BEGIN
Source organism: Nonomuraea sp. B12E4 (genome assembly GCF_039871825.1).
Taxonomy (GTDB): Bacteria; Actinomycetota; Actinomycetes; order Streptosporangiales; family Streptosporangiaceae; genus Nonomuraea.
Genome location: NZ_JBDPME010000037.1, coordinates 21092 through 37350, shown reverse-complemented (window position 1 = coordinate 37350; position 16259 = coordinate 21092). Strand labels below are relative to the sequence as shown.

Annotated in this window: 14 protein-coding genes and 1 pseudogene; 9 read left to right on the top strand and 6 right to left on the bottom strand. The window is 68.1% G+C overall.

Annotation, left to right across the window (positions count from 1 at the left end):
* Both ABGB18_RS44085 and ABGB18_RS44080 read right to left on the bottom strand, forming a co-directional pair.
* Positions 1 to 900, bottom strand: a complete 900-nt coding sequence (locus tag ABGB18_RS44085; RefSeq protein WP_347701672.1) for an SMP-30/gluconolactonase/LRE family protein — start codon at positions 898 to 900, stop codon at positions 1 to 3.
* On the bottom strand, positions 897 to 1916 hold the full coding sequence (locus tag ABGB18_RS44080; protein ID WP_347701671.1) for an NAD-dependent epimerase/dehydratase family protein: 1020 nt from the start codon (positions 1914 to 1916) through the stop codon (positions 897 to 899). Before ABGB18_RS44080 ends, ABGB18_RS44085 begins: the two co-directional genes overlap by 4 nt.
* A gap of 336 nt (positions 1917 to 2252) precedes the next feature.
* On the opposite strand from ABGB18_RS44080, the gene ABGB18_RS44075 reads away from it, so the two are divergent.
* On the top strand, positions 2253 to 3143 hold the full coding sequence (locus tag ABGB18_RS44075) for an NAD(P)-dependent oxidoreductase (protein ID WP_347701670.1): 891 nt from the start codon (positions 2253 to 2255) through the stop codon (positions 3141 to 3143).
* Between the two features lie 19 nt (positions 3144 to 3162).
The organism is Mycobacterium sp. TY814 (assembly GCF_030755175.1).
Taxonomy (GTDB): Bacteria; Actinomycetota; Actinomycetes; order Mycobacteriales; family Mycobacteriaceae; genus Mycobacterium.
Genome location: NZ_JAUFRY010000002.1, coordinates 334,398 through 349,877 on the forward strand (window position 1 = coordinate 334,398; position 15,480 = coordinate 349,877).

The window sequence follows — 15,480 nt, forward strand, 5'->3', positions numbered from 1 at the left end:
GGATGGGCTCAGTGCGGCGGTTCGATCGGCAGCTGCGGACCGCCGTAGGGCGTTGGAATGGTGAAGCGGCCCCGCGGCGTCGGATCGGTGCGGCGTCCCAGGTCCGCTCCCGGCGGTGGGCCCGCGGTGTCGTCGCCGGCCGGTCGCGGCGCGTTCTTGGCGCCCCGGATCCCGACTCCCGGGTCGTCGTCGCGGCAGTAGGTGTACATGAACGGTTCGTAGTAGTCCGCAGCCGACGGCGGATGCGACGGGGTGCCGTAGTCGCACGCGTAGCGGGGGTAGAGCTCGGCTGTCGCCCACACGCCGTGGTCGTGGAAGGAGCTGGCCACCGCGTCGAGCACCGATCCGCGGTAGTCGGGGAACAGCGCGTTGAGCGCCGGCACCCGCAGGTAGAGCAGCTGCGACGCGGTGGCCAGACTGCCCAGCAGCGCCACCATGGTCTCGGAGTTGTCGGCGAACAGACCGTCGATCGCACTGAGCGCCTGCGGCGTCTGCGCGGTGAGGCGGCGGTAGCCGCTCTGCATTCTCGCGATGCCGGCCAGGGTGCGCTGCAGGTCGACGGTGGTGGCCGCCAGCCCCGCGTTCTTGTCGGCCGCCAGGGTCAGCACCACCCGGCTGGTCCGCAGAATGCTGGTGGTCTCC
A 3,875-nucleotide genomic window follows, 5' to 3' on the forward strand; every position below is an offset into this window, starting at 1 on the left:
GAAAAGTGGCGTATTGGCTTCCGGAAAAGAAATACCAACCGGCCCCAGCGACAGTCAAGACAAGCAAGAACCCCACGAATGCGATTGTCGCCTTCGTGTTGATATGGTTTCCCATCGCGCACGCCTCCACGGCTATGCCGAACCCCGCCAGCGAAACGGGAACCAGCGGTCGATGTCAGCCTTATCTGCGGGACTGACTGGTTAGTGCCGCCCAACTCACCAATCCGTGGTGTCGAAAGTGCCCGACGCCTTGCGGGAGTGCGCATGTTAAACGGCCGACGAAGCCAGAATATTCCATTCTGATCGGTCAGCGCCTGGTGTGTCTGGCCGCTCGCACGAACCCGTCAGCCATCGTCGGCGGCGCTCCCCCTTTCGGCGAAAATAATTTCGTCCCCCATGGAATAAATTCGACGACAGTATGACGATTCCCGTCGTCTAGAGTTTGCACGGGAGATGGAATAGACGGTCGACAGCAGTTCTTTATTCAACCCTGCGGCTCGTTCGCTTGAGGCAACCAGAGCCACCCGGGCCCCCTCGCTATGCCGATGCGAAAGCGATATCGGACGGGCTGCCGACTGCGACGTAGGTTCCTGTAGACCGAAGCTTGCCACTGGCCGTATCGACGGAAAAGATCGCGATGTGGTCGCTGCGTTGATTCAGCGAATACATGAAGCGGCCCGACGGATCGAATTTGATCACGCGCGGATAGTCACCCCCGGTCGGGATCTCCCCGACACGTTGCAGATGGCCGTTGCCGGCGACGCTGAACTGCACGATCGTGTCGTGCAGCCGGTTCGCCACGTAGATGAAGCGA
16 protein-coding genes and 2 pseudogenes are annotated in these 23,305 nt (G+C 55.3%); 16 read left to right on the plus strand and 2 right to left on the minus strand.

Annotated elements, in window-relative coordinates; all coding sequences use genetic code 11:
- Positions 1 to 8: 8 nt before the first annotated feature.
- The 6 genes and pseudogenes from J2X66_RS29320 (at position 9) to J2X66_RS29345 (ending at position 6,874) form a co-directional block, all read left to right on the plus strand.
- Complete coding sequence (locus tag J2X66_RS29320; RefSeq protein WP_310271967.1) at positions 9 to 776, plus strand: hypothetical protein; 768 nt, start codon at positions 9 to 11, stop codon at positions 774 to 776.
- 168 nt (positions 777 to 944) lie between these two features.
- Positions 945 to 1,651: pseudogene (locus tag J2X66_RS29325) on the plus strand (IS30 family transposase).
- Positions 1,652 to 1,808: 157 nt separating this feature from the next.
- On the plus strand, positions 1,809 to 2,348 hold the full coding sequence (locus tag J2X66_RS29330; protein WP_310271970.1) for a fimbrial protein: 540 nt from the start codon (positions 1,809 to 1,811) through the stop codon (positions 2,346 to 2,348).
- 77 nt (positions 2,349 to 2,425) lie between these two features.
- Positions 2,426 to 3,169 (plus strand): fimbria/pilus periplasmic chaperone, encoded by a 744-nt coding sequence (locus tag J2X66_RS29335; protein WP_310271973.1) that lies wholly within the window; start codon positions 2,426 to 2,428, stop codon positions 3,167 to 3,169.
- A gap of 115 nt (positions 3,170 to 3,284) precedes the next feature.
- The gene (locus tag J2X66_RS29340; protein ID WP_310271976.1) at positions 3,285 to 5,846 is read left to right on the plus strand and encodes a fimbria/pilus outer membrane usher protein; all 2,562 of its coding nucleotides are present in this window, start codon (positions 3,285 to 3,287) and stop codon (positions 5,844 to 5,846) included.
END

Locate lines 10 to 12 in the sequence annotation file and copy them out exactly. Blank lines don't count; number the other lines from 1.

* On the opposite strand from ABGB18_RS44080, the gene ABGB18_RS44075 reads away from it, so the two are divergent.
* On the top strand, positions 2253 to 3143 hold the full coding sequence (locus tag ABGB18_RS44075) for an NAD(P)-dependent oxidoreductase (protein ID WP_347701670.1): 891 nt from the start codon (positions 2253 to 2255) through the stop codon (positions 3141 to 3143).
* Between the two features lie 19 nt (positions 3144 to 3162).